The concept of “payvider” is not a new one − the industry has tested and launched value-based partnerships between payers and providers for many years. But today, the desire to have a greater role in risk management, generate margin and growth and gain a competitive advantage are driving a surge in interest from health systems, particularly in the Medicare space. In fact, Fierce Healthcare recently reported that 60% of health systems surveyed by the Healthcare Financial Management Association plan to get into risk-based Medicare Advantage (MA) payment models in the next year.
The payvider trend
So why now? A number of factors are driving interest:
1. Increased emphasis on improving health system care through value-based care and the Quadruple Aim
At the core of value-based care is the concept that providers and hospitals are compensated on quality rather than quantity – they are incentivized to provide the best possible care, versus more treatments. The Quadruple Aim is a framework for health system optimization that encompasses reducing costs, improving population health management and patient experience, and improving the work life of health care providers and their staff. Achieving these goals requires new strategies and business models.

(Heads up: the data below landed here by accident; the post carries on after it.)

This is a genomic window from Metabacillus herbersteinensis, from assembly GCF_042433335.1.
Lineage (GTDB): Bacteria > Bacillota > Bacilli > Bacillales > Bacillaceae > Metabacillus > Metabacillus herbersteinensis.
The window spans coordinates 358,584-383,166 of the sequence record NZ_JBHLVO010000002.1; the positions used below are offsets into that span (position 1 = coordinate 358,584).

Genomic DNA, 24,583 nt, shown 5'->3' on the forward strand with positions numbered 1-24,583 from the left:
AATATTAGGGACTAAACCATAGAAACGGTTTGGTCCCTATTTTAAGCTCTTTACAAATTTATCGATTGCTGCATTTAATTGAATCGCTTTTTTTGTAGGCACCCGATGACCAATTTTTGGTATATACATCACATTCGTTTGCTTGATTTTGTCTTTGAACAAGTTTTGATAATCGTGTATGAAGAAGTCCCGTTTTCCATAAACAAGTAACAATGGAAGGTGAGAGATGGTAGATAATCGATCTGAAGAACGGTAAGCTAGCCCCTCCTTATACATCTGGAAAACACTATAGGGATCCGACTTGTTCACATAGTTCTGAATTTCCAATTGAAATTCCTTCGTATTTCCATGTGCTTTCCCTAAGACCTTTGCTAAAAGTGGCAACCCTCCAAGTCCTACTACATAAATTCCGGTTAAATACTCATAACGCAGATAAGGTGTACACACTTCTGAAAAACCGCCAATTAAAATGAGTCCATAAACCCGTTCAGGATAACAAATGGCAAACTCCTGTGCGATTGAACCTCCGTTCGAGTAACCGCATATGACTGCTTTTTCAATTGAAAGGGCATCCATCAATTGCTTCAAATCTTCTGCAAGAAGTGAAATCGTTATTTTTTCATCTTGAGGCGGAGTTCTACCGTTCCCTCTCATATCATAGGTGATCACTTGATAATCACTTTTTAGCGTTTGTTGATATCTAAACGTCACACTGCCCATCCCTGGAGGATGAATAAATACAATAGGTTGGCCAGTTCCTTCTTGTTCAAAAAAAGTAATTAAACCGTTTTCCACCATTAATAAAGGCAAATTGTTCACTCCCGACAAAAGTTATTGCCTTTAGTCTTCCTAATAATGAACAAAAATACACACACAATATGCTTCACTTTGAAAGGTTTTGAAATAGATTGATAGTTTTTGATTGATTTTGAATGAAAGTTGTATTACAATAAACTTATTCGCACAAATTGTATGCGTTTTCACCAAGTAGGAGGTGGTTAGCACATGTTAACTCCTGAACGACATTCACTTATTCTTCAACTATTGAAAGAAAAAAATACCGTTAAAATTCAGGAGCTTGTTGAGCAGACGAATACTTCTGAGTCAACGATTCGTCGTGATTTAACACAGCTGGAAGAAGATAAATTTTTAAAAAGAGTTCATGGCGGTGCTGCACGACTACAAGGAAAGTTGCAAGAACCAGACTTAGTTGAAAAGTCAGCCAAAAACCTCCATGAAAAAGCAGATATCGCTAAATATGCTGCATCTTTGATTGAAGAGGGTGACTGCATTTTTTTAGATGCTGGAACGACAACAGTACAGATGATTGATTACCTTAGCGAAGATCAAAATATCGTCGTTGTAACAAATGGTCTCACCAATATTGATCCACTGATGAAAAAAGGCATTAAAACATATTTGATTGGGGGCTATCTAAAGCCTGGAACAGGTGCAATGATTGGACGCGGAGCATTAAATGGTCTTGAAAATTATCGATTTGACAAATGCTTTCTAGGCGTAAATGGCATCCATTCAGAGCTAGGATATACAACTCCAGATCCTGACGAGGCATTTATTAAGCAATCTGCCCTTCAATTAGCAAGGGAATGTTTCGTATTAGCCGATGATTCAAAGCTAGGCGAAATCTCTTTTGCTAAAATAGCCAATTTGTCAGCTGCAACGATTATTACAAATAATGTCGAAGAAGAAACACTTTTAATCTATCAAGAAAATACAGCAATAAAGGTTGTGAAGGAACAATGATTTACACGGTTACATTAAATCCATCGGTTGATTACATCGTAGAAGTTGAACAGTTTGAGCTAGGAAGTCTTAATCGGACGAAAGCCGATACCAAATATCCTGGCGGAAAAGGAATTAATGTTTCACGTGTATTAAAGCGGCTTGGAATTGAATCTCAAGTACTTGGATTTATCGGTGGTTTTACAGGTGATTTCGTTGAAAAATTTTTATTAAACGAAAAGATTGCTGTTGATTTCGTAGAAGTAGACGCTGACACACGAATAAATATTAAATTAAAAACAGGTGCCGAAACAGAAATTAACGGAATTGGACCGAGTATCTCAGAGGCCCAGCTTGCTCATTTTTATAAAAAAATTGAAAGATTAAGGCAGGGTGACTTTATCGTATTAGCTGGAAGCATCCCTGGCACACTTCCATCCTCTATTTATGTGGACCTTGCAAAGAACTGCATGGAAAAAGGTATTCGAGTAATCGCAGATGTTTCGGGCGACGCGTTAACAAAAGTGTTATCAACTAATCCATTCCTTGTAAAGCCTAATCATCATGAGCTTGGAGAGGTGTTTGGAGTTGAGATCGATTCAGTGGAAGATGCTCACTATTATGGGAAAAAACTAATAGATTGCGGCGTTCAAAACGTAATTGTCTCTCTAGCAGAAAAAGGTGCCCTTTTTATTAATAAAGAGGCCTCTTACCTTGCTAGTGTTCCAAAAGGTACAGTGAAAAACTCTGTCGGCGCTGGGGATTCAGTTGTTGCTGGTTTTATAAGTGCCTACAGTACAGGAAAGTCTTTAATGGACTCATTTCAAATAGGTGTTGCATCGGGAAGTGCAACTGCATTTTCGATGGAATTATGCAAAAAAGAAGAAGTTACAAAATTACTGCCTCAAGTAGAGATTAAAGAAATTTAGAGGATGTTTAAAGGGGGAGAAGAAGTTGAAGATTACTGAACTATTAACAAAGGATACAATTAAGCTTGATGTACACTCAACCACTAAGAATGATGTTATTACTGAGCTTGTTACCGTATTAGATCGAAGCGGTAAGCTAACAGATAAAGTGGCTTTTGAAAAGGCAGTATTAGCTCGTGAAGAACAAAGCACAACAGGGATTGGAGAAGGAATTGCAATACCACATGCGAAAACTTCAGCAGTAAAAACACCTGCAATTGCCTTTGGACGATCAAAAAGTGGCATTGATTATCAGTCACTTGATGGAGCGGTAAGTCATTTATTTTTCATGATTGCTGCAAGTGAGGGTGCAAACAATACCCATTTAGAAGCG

2. Meeting the challenge to deliver cost-effective healthcare
When providers and payers come together, they have shared goals:
- Reducing financial risk and increasing profitability
- Delivering high quality care and positive patient experience
- Improving health outcomes
Both sides share risk, whether premiums or the cost of care being provided, but they also benefit from shared data – identifying gaps, creating effective population health management (PHM) programs and using it to drive better outcomes.
Additional thoughts from the healthcare industry include:
- “The transition from fee for service to value-based care has shifted how we think about risk, especially performance risk for providers. It has shifted how we think about healthcare. Integration of data from various sources as well as an efficient information sharing across health systems will allow a payvider to take a more tailored approach to primary, secondary, and tertiary prevention of disease while also finding solutions to promote value-based care,” says Shaonli Dasgupta, a healthcare IT consultant.
- “Insurers are also increasingly pushing risk onto providers. And while a decade ago providers were more apt to start health plans on their own, nowadays they find risk more palatable in partnerships,” says Guidehouse’s David Burik. Working together just makes sense to achieve these lofty goals.
3. The importance of Medicare and Medicaid in the health insurance business
The Center for Medicare and Medicaid Innovation (CMMI) recently released a white paper outlining its goals for the continued expansion of successful models that reduce program costs and improve quality and outcomes for Medicare and Medicaid beneficiaries. An article from RevCycle Intelligence summarizes it well, “For healthcare providers participating in alternative payment models, the new direction means they can expect a focus on health equity and multi-payer models, as well as more opportunities for funding to boost value-based care adoption.”